Archive for Wednesday, June 6, 2012

Letter: Beware city pay increases

June 6, 2012

To the editor:

With the change in Basehor’s chief executive, it appears we are headed the way of Bell, Calif., the city so infamous for paying its employees more than the president of the United States.

A close inspection of the plan in Agenda Item 4 of the June 4 City Council work session agenda shows increases of as much as 50.4 percent, and there is a return to the arbitrary cronyism in pay treatment that existed before the current plan was created five years ago. The city superintendent and police clerk are slated for increases of 42.8 percent and 38.3 percent. The police lieutenant is in line for that jackpot increase of 50.4 percent; meanwhile, the real workers in the street department and sewer plant will see a paltry 8.2 percent increase.

The existing plan was created to operate very much like the federal General Schedule system and make the arbitrary good-old-boy characteristics a thing of the past. The last two administrators opposed it and intentionally misinterpreted its provisions to provide increases beyond what had been authorized.

The massive increases in wages are not enough to satisfy our new mayor’s push to buy the love of “his employees” with our money. Item 3 of the agenda dismantles the changes made to the fringe benefit plan last summer limiting the city’s monthly benefit cost per single employee to $375. They want the city to go back to paying 100 percent. Of course, there is no fiscal note stating the cost impact.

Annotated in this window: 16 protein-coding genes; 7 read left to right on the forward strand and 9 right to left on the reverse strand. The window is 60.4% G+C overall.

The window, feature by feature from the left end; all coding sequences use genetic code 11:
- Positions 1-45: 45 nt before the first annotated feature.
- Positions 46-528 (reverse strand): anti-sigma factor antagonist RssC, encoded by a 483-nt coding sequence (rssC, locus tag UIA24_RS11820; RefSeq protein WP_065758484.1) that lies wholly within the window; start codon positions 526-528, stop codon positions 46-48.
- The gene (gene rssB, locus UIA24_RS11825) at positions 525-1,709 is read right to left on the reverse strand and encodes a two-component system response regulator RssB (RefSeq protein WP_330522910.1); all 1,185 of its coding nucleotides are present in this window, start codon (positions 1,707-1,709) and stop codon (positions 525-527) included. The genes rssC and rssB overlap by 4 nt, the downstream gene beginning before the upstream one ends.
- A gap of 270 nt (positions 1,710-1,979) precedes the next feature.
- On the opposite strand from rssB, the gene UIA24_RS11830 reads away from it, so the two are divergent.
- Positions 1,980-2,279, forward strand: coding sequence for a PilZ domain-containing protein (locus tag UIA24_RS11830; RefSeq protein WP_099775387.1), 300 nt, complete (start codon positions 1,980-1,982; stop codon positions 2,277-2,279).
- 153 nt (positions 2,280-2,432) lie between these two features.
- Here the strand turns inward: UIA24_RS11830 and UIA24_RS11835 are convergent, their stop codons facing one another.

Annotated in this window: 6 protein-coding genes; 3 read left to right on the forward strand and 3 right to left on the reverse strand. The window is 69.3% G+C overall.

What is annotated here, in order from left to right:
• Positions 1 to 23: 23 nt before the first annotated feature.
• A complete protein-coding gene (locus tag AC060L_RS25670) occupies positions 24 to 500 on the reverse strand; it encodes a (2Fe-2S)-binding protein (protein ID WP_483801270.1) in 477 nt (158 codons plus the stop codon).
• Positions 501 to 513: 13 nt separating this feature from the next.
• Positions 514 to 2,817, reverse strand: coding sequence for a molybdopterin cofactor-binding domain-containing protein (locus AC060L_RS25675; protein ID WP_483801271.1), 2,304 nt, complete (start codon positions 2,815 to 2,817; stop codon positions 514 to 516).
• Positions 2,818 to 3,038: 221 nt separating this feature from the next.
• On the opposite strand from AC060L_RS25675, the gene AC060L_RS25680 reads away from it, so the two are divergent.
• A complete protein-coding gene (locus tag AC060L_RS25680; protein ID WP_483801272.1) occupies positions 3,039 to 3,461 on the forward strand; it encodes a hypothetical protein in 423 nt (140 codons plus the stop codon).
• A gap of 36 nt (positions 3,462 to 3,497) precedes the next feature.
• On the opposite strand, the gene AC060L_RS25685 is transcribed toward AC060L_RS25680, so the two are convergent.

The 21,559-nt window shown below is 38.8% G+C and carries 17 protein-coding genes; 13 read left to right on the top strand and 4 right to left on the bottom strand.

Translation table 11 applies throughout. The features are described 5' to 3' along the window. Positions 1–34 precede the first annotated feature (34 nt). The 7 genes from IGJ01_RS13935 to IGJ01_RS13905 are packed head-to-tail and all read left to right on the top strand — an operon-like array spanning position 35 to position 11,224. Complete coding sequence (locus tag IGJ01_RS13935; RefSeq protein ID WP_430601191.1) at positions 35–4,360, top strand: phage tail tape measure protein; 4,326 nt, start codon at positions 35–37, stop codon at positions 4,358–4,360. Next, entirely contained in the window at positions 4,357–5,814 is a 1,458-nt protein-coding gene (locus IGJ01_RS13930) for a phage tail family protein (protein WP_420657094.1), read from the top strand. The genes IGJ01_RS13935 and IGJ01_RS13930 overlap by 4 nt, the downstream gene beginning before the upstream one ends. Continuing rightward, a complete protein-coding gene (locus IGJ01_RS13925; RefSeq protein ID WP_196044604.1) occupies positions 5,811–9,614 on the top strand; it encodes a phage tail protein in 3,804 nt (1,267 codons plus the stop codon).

The mayor and his staff justify this with the necessity to “compete” for employees. They obviously have no clue about the current economy — there are record numbers of people looking for jobs, many highly qualified and willing to take every job on our staff for substantially less than we are paying those currently demanding more and more.

Jim Washington


Editor’s note: The percentage increases cited from the proposed wage plan refer to the maximum possible wages to be paid for those positions. The employees currently holding those jobs would not necessarily receive wage increases in those amounts should the plan be approved.


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